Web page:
design thinking initiatives for a better urban life
The Hi Cars! Project is an attempt to change the tenor of how cars and bikes interact on the streets of Boston-by focusing on the people in them. We know that saying hi won’t solve all of our problems with sharing the road and that we also have to work for better infrastructure, better enforcement, and better safety education for drivers and cyclists, but we also know there is something powerful in the attitude adjustment that comes with taking a more playful, conversational approach.
What would happen if cyclists tried saying “Hi Cars!” I cycled arterial roads, stopped at every red light, and resolved to be as civil as possible. Suprisingly, I found car drivers waving at me. I did not take the sign off my bike or my bag. People kept asking me about them, and then asking questions about sharing the road. I had some great conversations. Also, it forced me to be a better road user. I had a giant sign saying Hi Cars! on. You can’t run a red light when you’re calling attention to yourself like that.I then made more durable, attractive signs and distributed them to a group of student volunteers. Their experiences are documented below.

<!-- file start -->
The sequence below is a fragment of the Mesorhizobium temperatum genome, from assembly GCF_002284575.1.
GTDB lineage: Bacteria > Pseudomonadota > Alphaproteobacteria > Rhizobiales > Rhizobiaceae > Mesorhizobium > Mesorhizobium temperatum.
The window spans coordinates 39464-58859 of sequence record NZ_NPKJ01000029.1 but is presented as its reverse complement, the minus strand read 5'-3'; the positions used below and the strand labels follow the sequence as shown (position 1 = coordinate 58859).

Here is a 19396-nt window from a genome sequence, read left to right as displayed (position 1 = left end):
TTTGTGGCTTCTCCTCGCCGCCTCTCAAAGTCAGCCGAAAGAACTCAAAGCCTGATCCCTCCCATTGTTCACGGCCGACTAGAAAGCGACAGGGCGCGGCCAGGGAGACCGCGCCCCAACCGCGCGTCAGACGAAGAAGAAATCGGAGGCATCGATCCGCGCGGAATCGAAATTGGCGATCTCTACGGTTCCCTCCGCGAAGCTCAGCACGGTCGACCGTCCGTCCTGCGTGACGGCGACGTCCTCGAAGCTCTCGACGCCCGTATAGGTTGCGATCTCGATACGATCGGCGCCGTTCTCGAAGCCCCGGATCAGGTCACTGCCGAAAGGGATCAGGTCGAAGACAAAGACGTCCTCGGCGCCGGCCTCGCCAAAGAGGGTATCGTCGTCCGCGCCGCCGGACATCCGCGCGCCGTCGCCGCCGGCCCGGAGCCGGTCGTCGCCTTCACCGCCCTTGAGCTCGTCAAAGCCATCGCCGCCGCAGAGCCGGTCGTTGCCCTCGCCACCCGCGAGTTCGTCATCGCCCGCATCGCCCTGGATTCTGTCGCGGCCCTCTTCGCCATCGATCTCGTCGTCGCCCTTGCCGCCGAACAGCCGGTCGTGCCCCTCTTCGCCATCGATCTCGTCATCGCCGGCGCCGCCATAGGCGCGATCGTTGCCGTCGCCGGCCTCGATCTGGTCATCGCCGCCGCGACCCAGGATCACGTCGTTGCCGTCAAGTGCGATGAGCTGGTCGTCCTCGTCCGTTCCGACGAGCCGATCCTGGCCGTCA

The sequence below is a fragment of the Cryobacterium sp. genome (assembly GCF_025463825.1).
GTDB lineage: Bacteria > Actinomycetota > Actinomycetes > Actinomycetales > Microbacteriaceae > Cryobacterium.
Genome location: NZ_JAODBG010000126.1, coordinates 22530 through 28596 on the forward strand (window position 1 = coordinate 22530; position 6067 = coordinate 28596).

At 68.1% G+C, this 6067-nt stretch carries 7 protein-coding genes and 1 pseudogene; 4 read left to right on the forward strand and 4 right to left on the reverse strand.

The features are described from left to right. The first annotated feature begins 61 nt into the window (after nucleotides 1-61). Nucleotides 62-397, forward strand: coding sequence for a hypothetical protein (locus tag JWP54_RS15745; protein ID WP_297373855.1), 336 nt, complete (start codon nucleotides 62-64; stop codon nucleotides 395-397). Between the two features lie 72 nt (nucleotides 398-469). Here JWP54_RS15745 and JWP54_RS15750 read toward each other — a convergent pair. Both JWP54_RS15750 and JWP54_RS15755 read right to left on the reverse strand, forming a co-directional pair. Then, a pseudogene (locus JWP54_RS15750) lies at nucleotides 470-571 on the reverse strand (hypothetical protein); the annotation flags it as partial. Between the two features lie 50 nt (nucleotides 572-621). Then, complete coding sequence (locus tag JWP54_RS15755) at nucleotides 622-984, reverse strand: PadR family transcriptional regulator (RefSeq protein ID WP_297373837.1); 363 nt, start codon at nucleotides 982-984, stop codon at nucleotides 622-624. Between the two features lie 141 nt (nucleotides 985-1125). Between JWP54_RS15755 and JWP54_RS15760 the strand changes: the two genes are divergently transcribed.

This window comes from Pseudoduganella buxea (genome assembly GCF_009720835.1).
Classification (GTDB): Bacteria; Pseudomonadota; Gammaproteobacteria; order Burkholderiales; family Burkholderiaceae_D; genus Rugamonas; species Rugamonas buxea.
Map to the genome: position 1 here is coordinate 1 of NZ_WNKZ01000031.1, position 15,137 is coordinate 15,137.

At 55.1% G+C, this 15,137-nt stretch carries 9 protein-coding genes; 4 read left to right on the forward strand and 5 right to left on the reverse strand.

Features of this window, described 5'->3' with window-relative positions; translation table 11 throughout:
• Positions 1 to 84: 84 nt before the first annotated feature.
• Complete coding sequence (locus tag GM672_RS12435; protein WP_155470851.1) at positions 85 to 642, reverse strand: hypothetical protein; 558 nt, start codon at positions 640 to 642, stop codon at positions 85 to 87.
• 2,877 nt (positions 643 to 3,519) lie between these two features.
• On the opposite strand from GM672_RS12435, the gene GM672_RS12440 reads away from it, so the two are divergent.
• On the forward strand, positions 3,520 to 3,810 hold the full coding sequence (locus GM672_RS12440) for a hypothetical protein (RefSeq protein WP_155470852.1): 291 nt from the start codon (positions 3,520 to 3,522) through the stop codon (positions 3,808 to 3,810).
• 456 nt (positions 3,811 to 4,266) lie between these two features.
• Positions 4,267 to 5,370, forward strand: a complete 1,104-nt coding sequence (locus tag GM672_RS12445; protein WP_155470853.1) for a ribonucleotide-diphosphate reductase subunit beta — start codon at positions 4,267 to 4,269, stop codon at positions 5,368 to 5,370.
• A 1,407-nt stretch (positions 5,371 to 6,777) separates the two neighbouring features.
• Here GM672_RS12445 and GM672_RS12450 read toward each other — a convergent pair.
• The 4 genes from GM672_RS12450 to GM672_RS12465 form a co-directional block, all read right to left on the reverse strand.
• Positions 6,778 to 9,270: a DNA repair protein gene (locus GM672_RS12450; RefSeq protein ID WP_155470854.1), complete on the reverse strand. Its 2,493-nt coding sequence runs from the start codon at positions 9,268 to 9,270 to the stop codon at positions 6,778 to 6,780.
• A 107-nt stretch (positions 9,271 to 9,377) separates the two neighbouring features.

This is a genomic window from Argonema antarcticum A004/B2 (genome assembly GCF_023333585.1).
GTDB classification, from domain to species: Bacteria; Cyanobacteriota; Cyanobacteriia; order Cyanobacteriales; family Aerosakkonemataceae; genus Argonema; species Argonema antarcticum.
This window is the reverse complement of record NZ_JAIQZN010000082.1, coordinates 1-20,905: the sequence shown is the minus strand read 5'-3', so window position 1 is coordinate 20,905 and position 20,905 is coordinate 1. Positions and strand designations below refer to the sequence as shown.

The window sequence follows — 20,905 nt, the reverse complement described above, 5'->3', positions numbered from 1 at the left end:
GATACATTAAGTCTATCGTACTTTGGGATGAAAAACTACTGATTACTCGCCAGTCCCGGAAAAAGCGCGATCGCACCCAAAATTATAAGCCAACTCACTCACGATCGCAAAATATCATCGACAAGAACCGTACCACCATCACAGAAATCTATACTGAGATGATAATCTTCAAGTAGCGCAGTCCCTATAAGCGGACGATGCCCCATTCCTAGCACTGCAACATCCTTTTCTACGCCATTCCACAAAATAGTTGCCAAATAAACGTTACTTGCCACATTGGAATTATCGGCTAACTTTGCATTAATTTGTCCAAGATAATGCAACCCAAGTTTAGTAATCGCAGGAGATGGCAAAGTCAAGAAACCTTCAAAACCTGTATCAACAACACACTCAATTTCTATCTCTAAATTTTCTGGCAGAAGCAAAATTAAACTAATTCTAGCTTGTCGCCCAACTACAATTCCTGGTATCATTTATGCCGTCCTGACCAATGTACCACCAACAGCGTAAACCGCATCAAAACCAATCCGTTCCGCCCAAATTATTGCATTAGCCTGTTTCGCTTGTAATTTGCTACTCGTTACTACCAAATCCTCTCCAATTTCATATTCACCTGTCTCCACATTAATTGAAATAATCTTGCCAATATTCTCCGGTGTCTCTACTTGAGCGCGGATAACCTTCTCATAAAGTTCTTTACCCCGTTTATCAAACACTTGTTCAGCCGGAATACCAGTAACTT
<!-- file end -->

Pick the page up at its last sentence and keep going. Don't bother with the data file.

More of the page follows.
Helen reports: “In addition to serving as a cover when the wet roads decide to spit at me, my ‘Hi Cars’ sign has inspired lots of conversations with people – friends and strangers alike – who see the sign on my backpack. These conversations occur when I’m NOT on my bike – probably because talking is much easier when you’re not simultaneously navigating your livelihood among faster metal vehicles! Although discussions tend to be short, I’ve had a few conversation that went on for over 5 minutes – dipping into bicycling etiquette, pedestrian rights, and winter bicycling. While on my bike, I’ve only had two conversations with other bicyclist who speed past me while I’m stopped at the red light. They shout ‘hi cars’ while I’ve resumed the good habit of following the rules of the street – as though I’m driving and that is the result of knowing that on my backpack – cars are watching!”
Julie reports: “While I did not have any cars honk or drivers roll down their windows to say hello in return, I was asked quite a few questions in class and around campus. People wanted to know what the sign meant and why I was wearing it – my response was that a fellow classmate was examining the relationship and conversation between cars and bikes in sharing the road. In addition, it changed my behavior as a biker. I was much more conscious about wearing my helmet and bike lights. I tried to stop more frequently at stop signs and obey the rules of the road because I felt accountable for good behavior as a sign-wearer.